In U.S. patent application Ser. No. 08/047,514 (U.S. Pat. No. 5,384,864) to Spitz, incorporated herein, a method for identifying the bottom, top, baseline and x-line positions of a text line is described. In general, this application isolated the lines, words and characters of an image by vertically splaying the full-sized connected components to identify individual lines, and then using horizontal splaying to identify individual character and word groupings of connected components.
According to the method set forth in Spitz '514, a plurality of bounding boxes surrounding a plurality of connected components of a text portion of an image of a document are generated. The bounding boxes (and connected components) are then splayed in the vertical direction to separate any overlaps between the bounding boxes of a current line and the bounding boxes of the lines vertically adjacent to the current line. A vertical profile of the connected components of each line is generated and the top and bottom peaks are located. Individual vertical profiles of the bottom and top regions of the connected components are generated to determine the baseline and x-line positions, respectively. Once each line of the text portion is identified, the bounding boxes (and connected components) are then horizontally splayed to eliminate any overlaps of the bounding boxes within the current line. For each line, a modal stroke width value of the connected components of that line is determined. The actual stroke widths of the connected components are compared to this modal stroke width. If any connected component has an actual stroke width greater than a predetermined multiple of the modal stroke width, then each such connected component is considered to be a possible ligature of two or more independent connected components. In this case, the connected components may be split. Such ligatures are recursively split until no further splits are possible. Once all possible splits have been made, the spaces between connected adjacent components are then analyzed to determine the word and character spacings of each line.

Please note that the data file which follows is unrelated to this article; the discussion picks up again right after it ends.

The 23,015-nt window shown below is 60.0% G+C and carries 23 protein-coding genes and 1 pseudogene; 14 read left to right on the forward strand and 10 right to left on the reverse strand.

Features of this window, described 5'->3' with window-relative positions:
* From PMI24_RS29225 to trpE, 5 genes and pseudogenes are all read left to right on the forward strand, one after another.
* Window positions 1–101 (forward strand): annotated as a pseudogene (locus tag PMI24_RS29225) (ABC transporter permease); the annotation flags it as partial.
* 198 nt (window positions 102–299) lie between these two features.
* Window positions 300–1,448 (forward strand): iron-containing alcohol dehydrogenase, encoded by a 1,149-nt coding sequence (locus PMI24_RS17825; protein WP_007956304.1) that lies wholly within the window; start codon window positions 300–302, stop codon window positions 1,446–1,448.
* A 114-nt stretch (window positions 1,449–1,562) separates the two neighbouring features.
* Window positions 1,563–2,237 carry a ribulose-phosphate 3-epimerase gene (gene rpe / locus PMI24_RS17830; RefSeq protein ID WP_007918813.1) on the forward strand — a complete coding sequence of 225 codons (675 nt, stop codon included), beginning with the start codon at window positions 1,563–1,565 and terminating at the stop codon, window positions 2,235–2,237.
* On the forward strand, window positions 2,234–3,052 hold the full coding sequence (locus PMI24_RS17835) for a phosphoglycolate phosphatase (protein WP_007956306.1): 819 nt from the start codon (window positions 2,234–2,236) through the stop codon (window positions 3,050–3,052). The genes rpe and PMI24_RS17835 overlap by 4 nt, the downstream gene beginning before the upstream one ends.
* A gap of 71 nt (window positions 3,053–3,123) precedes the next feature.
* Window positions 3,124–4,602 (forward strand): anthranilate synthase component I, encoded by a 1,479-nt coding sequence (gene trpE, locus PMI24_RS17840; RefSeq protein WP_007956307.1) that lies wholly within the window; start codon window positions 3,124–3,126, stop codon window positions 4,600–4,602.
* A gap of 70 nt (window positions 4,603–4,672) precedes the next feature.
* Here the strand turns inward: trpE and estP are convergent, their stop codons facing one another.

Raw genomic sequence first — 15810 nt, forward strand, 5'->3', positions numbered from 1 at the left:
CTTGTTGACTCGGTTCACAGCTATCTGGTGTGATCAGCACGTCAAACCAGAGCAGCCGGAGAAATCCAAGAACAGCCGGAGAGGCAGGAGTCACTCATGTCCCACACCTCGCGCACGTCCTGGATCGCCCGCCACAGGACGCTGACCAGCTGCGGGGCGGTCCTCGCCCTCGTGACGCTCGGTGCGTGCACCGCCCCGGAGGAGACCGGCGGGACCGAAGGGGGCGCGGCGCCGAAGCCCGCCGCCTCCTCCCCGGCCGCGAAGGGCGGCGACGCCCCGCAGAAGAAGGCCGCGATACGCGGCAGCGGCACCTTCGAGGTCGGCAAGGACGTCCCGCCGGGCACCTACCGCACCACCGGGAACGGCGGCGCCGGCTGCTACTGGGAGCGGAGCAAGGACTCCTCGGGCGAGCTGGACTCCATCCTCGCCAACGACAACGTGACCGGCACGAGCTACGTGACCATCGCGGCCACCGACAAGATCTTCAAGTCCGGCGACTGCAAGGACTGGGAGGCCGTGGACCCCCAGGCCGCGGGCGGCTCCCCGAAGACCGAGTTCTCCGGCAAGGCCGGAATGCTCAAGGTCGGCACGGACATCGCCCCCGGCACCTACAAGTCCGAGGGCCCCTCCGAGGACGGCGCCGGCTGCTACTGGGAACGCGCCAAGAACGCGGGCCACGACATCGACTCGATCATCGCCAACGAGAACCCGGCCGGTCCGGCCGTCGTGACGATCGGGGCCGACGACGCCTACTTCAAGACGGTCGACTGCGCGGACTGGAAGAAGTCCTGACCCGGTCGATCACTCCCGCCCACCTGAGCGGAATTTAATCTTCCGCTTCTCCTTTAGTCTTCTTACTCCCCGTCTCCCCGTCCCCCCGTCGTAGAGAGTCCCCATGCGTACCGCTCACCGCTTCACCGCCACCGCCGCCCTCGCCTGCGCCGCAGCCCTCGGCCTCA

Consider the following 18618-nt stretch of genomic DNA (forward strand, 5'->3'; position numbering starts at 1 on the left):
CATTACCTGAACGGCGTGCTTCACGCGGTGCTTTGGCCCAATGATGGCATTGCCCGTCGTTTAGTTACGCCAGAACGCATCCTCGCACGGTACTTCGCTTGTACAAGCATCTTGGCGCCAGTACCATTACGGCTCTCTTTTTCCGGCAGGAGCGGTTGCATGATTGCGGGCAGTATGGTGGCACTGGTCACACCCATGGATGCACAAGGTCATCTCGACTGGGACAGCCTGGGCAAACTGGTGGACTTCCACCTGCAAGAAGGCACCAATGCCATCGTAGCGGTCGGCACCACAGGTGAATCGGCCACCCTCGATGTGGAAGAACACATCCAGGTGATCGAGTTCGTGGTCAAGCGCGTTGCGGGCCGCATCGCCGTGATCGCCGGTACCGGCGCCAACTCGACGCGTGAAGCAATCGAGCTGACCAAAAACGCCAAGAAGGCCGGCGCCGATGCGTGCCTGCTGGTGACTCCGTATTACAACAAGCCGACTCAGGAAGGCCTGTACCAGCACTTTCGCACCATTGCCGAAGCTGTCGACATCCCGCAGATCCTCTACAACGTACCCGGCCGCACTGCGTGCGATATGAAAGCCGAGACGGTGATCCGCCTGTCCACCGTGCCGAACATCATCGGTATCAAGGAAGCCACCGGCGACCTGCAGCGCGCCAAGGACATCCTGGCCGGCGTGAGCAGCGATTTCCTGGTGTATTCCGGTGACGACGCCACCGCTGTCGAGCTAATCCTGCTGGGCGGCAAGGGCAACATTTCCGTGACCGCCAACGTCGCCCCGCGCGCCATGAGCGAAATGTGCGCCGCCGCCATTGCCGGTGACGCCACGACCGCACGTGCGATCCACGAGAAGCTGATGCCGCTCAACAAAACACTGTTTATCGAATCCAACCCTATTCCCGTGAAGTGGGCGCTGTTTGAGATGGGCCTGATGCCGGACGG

Once the text portion of the image is splayed so that the connected components are unambiguously separated vertically and horizontally from surrounding connected components, each group of connected components which are between the top and bottom positions of each line and are vertically aligned are grouped together as a character into one character cell.